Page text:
She is almost identical to the Alta-class leadship HNoMS Alta which provided escort duties during the official state visit of King Harald V and Queen Sonja of Norway, on board the royal yacht K/S Norge in 2006. She arrived in Irish waters, firstly calling to Dun Laoghaire Harbour, where the royal couple boarded the royal yacht at the East Pier. From there she sailed the short distance across the bay to Dublin Port and her last Irish call was to Cork.
ORP Flaming is a mine countermeasures vessel which operates in minesweeping and minehunting. The vessel is designed to trace such devices and make safe fairways for shipping. She can detect anchored mines 1600m from the ship and bottom mines located 600m below the ship's keel. In addition she can lay mines of six different types.
FGS Überherrn is a Kulmbach Class minehunter, in service with the German Navy since commissioning in 1989. She was originally built as a Hameln Class (SM 343) minesweeper by STN Systemtechnik Nord, but was converted to the Kulmbach Class. She has an overall length of 54.4m, a width of 9.2m and a draft of 2.5m and a displacement of 635 tonnes. Armament comprises two, four-cell Stinger missile launchers firing FIM-92 Stinger surface-to-air missiles. There are a crew of 37, which includes four officers, 20 petty officers and 13 ratings.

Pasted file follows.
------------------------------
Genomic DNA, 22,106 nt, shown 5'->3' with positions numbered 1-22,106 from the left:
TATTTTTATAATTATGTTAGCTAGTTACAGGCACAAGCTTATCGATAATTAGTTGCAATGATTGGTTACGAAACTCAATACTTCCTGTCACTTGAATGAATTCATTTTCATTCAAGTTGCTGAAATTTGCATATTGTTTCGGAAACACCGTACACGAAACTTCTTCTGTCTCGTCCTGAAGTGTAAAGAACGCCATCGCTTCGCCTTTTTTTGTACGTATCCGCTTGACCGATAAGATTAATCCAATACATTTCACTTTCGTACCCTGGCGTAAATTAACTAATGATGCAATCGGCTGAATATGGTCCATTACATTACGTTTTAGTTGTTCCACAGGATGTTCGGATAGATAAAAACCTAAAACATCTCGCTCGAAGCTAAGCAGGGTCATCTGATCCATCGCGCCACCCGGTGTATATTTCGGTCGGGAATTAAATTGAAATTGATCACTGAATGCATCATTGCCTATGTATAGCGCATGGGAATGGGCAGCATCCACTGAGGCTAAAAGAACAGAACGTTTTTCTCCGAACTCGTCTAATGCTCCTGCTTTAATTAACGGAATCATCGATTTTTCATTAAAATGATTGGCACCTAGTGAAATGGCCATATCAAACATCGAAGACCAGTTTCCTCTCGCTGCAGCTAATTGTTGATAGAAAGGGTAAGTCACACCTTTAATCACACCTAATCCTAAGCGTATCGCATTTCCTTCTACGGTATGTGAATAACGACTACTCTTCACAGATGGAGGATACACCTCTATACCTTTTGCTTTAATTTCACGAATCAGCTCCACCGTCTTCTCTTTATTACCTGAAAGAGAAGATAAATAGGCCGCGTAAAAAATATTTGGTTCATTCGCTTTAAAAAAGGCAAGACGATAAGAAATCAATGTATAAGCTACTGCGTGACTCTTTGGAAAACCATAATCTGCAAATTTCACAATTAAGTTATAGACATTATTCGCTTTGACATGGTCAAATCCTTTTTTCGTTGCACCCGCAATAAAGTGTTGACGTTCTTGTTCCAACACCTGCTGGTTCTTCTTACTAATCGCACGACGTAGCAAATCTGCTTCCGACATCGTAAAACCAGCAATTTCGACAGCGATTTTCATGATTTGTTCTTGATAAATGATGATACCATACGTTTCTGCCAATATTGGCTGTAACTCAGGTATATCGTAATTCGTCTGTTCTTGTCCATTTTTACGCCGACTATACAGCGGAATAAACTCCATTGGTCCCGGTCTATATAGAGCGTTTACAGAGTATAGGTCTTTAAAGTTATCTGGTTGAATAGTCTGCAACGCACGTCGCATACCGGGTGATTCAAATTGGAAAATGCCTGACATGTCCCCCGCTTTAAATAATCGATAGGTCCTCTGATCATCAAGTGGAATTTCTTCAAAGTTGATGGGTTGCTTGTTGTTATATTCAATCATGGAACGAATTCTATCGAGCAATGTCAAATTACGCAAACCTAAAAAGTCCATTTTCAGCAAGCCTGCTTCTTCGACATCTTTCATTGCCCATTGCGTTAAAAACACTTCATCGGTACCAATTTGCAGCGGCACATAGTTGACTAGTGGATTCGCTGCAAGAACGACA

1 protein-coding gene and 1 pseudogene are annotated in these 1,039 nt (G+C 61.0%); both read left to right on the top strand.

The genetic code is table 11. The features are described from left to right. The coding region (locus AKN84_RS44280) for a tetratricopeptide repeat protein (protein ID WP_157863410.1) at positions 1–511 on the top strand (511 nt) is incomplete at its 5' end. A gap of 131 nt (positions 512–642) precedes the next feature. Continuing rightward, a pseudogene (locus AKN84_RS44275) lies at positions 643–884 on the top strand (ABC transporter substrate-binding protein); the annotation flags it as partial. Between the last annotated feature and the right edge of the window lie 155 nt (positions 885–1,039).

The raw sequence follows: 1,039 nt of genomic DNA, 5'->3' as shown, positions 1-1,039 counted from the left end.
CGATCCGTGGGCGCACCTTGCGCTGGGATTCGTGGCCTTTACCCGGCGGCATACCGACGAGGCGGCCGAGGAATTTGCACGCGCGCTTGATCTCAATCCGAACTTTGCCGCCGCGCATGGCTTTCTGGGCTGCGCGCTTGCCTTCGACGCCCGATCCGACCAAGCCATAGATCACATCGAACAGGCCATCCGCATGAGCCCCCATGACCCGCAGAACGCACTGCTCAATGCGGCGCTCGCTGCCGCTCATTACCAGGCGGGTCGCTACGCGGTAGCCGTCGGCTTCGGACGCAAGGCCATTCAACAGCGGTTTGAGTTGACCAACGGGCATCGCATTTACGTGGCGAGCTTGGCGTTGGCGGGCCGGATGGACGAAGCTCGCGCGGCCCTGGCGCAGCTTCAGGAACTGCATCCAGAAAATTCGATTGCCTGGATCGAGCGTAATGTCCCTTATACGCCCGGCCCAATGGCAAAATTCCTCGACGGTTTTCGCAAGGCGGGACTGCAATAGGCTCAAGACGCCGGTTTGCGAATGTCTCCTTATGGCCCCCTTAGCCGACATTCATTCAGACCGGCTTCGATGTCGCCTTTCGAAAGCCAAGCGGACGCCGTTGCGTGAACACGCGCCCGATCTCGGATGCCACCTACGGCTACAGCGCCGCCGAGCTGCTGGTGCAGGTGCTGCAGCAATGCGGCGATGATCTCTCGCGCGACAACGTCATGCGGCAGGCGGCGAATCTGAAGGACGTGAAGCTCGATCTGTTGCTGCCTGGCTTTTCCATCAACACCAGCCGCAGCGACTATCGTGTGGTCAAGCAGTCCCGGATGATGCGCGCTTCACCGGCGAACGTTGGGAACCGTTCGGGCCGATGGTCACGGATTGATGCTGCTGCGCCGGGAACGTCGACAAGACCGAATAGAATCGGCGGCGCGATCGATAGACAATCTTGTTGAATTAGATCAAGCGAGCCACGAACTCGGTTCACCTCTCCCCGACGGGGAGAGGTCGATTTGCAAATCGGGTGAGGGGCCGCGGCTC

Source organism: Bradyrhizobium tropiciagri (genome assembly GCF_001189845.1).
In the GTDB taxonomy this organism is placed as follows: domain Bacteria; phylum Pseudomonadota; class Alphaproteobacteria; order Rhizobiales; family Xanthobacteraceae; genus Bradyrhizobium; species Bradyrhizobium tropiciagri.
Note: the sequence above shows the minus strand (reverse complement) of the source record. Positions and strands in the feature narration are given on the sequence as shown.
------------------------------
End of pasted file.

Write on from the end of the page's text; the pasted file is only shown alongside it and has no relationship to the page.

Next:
The flotilla are moored two abreast alongside Sir John Rogersons Quay (berth No. 8), which is located on the south quays between the Samuel Beckett and East-Link Bridges. Of the four naval ships, FGS Überherrn is the first to depart on Sunday, the other vessels are to depart on Monday. The vessels will provide an opportunity to view at close quarters a variety of naval architecture design and navies from northern Europe.
She was launched last year from the Meyer Werft shipyard. The 252 m vessel is operated by German operator Aida Cruises and the lips symbol is also the logo used by the company which operates a fleet of seven vessels.
Should you wish to take a closer look of Aidablu, she departs this evening at 21.00hrs and she will head out of Dublin Bay via the North Burford buoy off the Baily Lighthouse bound for Liverpool. The cruise started from Dover and after her visit to Merseyside tommorrow, she will then proceed to Greenock, followed by Invergorden before ending the cruise in Hamburg.